From OpenWetWare
Revision as of 11:55, 9 December 2011 by Scott Banta (talk | contribs)
Jump to: navigation, search
Columbia SEAS.gif

Banta Lab

Protein and Metabolic Engineering

Home Lab Members Publications Research Interests Courses Pictures Positions Available

Bifunctional Proteinaceous Hydrogels for Bioelectrocatalysis

Self-assembly is an essential process for all forms of life. For example, proteins spontaneously fold into well-defined 3-dimensional structures, and cellular organelles form that spatially segregate diverse cellular processes. As engineers aim to create new devices and systems at ever decreasing size scales, self-assembly processes become increasingly attractive techniques.

We are interested in using protein self-assembly in bioelectrocatalytic applications including biofuel cells and biosensors. In these devices it is critical to have a high loading of enzymes on the electrode and to address transport issues including electrical communication with the electrode and substrate and product transport to and from the enzyme.

We have developed a technology where self-assembly domains are genetically appended to globular proteins and this enables the proteins to self-assemble into bifunctional hydrogels. We have performed this modification on over a dozen different proteins and in all cases the proteins retain their biological function (activity) while gaining the ability to form a biomaterial. We have demonstrated the use of these materials as electrode modifications for biofuel cells and biosensors. We are continuing to develop this approach to make catalytic biomaterials for additional applications.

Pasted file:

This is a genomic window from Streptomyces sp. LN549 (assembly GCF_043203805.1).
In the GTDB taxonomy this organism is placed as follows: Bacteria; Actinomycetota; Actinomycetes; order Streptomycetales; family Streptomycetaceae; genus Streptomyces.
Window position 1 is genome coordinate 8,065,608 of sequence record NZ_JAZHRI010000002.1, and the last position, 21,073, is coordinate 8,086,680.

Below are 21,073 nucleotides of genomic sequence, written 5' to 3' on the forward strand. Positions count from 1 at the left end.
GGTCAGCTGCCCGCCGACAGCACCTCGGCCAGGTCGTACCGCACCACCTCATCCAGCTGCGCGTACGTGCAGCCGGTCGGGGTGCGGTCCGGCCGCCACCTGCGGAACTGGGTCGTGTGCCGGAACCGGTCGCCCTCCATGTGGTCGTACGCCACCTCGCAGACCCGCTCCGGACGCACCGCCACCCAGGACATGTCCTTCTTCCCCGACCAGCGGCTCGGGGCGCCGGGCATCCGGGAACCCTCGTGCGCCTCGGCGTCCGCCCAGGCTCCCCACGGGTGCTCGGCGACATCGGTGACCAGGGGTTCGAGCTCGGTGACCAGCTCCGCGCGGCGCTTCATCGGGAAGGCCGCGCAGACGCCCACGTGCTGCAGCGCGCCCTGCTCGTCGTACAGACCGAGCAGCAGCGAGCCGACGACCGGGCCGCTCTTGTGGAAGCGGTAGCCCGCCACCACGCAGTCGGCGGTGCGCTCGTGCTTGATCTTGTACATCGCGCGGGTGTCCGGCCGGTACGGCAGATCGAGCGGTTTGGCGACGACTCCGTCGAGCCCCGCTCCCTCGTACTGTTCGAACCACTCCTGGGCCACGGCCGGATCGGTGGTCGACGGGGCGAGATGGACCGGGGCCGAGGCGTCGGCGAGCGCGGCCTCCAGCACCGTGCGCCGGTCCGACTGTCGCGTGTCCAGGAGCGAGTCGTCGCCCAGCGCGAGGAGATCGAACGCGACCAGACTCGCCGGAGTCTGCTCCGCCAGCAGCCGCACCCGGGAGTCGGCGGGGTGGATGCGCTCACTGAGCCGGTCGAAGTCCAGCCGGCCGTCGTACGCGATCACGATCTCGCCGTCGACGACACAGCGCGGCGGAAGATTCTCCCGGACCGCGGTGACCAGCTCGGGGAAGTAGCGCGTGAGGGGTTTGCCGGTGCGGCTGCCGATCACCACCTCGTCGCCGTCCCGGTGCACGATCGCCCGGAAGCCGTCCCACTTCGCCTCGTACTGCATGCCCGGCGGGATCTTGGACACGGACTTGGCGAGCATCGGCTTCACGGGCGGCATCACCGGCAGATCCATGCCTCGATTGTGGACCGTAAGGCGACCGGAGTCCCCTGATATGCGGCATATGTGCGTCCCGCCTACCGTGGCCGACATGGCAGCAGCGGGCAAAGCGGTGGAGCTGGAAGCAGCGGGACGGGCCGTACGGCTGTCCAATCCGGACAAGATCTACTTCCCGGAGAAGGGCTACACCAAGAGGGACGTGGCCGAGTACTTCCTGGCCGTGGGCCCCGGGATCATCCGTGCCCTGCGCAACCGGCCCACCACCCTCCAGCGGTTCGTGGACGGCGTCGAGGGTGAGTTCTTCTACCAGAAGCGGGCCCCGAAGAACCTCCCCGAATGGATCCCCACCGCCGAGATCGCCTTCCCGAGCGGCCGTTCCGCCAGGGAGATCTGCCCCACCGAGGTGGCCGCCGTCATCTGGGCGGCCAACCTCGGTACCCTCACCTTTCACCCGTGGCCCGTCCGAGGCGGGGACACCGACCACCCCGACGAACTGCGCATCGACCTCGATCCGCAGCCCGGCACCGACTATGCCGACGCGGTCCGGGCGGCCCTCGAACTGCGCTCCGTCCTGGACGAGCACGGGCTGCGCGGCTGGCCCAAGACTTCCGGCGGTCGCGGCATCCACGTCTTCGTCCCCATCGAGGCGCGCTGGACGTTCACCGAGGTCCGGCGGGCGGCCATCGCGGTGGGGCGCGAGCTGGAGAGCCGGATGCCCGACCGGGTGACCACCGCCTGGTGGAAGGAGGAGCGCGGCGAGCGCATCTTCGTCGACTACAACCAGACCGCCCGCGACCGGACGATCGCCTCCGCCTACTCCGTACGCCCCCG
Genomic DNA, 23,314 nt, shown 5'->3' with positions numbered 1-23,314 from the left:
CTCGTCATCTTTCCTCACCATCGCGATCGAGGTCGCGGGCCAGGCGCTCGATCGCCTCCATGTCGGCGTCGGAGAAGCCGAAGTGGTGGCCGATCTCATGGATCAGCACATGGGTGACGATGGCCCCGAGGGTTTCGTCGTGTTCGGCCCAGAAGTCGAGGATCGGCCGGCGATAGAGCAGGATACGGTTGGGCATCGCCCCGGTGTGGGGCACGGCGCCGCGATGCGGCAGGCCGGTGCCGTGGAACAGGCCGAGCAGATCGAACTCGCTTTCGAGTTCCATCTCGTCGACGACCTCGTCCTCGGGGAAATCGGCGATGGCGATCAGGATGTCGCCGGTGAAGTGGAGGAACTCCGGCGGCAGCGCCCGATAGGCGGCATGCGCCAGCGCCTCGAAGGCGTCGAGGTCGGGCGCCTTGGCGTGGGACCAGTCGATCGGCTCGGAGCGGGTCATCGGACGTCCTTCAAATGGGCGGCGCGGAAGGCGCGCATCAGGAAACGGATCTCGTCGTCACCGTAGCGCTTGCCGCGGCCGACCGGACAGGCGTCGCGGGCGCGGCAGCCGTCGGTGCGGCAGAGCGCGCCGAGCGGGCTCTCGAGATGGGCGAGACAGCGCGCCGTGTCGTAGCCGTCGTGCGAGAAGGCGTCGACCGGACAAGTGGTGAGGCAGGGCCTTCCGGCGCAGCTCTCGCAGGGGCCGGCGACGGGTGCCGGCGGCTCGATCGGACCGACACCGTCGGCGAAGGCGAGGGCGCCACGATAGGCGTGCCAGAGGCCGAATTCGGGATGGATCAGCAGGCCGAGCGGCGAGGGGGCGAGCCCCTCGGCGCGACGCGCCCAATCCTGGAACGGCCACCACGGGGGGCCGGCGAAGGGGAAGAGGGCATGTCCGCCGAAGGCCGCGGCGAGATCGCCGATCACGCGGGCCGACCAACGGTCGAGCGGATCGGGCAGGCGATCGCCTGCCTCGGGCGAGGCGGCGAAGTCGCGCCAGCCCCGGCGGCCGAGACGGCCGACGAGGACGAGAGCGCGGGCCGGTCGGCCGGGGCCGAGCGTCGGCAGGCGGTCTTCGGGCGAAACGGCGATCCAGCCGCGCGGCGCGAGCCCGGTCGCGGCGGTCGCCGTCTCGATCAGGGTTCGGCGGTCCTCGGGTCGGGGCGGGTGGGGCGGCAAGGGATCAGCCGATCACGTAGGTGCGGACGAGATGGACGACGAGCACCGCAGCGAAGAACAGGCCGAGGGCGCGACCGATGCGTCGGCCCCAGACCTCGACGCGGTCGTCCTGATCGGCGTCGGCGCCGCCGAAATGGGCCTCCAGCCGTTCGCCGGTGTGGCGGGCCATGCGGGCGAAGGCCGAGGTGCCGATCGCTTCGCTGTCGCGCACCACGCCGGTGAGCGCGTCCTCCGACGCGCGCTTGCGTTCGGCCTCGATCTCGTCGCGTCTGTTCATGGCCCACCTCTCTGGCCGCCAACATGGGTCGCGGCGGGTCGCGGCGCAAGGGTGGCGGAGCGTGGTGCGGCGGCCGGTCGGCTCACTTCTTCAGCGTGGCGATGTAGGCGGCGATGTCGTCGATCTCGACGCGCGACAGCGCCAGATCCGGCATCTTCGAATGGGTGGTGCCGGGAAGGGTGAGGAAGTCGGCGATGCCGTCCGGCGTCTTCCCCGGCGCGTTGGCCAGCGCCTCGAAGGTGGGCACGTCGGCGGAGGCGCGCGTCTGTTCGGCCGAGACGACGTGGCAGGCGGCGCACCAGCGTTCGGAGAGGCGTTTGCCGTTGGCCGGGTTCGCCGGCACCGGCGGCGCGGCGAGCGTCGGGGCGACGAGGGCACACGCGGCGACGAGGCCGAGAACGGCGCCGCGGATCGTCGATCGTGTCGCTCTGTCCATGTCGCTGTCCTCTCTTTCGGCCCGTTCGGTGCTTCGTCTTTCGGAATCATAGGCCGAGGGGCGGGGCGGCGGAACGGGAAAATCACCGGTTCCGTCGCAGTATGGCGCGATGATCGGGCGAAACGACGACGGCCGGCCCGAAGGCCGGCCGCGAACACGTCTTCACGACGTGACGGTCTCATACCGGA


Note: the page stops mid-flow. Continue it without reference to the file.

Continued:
Related Publications

  1. Lu HD, Wheeldon IR, and Banta S. Catalytic biomaterials: engineering organophosphate hydrolase to form self-assembling enzymatic hydrogels. Protein Eng Des Sel. 2010 Jul;23(7):559-66. DOI:10.1093/protein/gzq026 | PubMed ID:20457694 | HubMed [Paper6]
  2. Banta S, Wheeldon IR, and Blenner M. Protein engineering in the development of functional hydrogels. Annu Rev Biomed Eng. 2010 Aug 15;12:167-86. DOI:10.1146/annurev-bioeng-070909-105334 | PubMed ID:20420519 | HubMed [Paper5]
  3. Wheeldon IR, Campbell E, and Banta S. A chimeric fusion protein engineered with disparate functionalities-enzymatic activity and self-assembly. J Mol Biol. 2009 Sep 11;392(1):129-42. DOI:10.1016/j.jmb.2009.06.075 | PubMed ID:19577577 | HubMed [Paper4]
  4. Wheeldon IR, Gallaway JW, Barton SC, and Banta S. Bioelectrocatalytic hydrogels from electron-conducting metallopolypeptides coassembled with bifunctional enzymatic building blocks. Proc Natl Acad Sci U S A. 2008 Oct 7;105(40):15275-80. DOI:10.1073/pnas.0805249105 | PubMed ID:18824691 | HubMed [Paper3]
  5. Gallaway J, Wheeldon I, Rincon R, Atanassov P, Banta S, and Barton SC. Oxygen-reducing enzyme cathodes produced from SLAC, a small laccase from Streptomyces coelicolor. Biosens Bioelectron. 2008 Mar 14;23(8):1229-35. DOI:10.1016/j.bios.2007.11.004 | PubMed ID:18096378 | HubMed [Paper2]
  6. Wheeldon IR, Barton SC, and Banta S. Bioactive proteinaceous hydrogels from designed bifunctional building blocks. Biomacromolecules. 2007 Oct;8(10):2990-4. DOI:10.1021/bm700858p | PubMed ID:17887795 | HubMed [Paper1]
All Medline abstracts: PubMed | HubMed